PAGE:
“This is death by a thousand cuts.” That’s what they keep saying about Hillary Clinton.
Think of what this week was for her. She awoke each day having to absorb new sentences in a paragraph of woe:
Three more primary losses, not even close. Now it’s eight in a row. A slide in the national polls. Staff shakeup: soap-opera-watching campaign manager out, deputy out. Bill’s former campaign manager, David Wilhelm, jumps for Barack Obama. Josh Green, in a stunning piece that might be called a meticulously reported notebook dump, says, in The Atlantic, that Mrs. Clinton made personnel decisions based only on loyalty, not talent and skill. (There’s a lot of that in the Bush White House. The loyalty obsession is never a sign of health.) The Wall Street Journal reports “internal frictions” flaring in the open, with Clinton campaign guru Mark Penn yelling, “Your ad doesn’t work!” to ad maker Mandy Grunwald, who fires back, “Oh, it’s always the ad, never the message.” (This is a classic campaign argument. The problem is almost always the message. Getting the message right requires answering this question: Why are we here? This is the hardest question to answer in politics. Most staffs, and gurus, don’t know or can’t say.) On a conference call Tuesday morning, Mr. Obama’s campaign manager, David Plouffe, told reporters Mrs. Clinton simply cannot catch up. It is “next to impossible” for her to get past him on pledged delegates, she’d need “a blowout victory” of 20 to 30 points in the coming states, the superdelegates will “ratify” what the voters do. (I wrote in my notes, “not gloating—asserting as fact.”) Within the hour Mr. Plouffe’s words were headlined on Politico, made Drudge, and became topic one on the evening news shows. Veteran Associated Press reporter Ron Fournier took a stab at an early postmortem in what seemed a long-suppressed blurt: The Clintons always treated party leaders as “an extension of their . . . ambitions,” “pawns in a game of success and survival. She may pay a high price for their selfishness soon.” He cited party insiders: Superdelegates “won’t hesitate to ditch” Mrs. Clinton if her problems persist. To top it all off, Mrs. Clinton has, for 30 years, held deep respect for her husband’s political acumen, for his natural, instinctive sense of how to campaign. And he’s never let her down. Now he’s flat-footed, an oaf lurching from local radio interview to finger-pointing lecture. Where did the golden gut go? How did his gifts abandon him? Abandon her? Her campaign blew through $120 million. How did this happen?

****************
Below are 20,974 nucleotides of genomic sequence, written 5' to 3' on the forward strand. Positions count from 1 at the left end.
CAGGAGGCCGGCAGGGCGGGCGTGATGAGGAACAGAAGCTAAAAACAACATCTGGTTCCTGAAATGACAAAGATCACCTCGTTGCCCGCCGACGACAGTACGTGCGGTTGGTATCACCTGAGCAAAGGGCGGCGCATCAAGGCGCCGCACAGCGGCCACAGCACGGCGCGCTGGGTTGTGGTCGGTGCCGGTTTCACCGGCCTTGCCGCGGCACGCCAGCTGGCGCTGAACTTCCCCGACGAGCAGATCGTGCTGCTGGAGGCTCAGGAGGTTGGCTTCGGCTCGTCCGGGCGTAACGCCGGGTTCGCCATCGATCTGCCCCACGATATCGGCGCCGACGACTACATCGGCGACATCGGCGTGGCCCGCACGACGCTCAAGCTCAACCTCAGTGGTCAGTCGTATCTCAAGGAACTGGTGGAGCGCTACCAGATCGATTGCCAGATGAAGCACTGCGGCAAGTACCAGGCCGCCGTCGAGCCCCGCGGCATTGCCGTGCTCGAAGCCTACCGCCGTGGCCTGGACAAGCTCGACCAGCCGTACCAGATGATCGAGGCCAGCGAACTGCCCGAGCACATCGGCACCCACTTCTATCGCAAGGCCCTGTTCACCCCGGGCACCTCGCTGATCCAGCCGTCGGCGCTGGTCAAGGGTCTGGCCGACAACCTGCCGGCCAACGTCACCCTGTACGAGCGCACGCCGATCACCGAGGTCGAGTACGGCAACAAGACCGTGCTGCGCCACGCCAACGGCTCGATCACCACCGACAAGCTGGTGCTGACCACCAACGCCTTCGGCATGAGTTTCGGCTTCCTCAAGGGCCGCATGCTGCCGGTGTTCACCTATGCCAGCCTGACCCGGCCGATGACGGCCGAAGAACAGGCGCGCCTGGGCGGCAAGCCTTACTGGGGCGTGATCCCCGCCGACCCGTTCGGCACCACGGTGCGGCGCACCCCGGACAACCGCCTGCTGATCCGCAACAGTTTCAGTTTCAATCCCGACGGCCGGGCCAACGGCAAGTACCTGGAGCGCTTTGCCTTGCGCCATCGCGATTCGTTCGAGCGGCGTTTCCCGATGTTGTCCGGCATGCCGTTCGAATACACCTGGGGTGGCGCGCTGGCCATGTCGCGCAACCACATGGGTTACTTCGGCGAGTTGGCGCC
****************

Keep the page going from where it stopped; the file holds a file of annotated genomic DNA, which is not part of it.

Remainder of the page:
The thing about that paragraph is it could be longer.
And it all happened in public and within her party. The dread Republicans she is used to hating, whom she seems to pay no psychic price for hating, and who hate her right back, are not doing this to her. Her party is doing this.
Her whole life right now is a reverse Sally Field. She’s looking out at an audience of colleagues and saying, “You don’t like me, you really don’t like me!”
Although of course she’s not saying it. Her response to what from the outside looks like catastrophe? A glassy-eyed insistence that all is well. “I’m tested, I’m ready, let’s make it happen!” she yelled into a mic on a stage in Texas on the night of her latest defeat. This is meant to look like confidence. Whether or not you wish her well probably determines whether you see it as game face, stubbornness or evidence of mild derangement.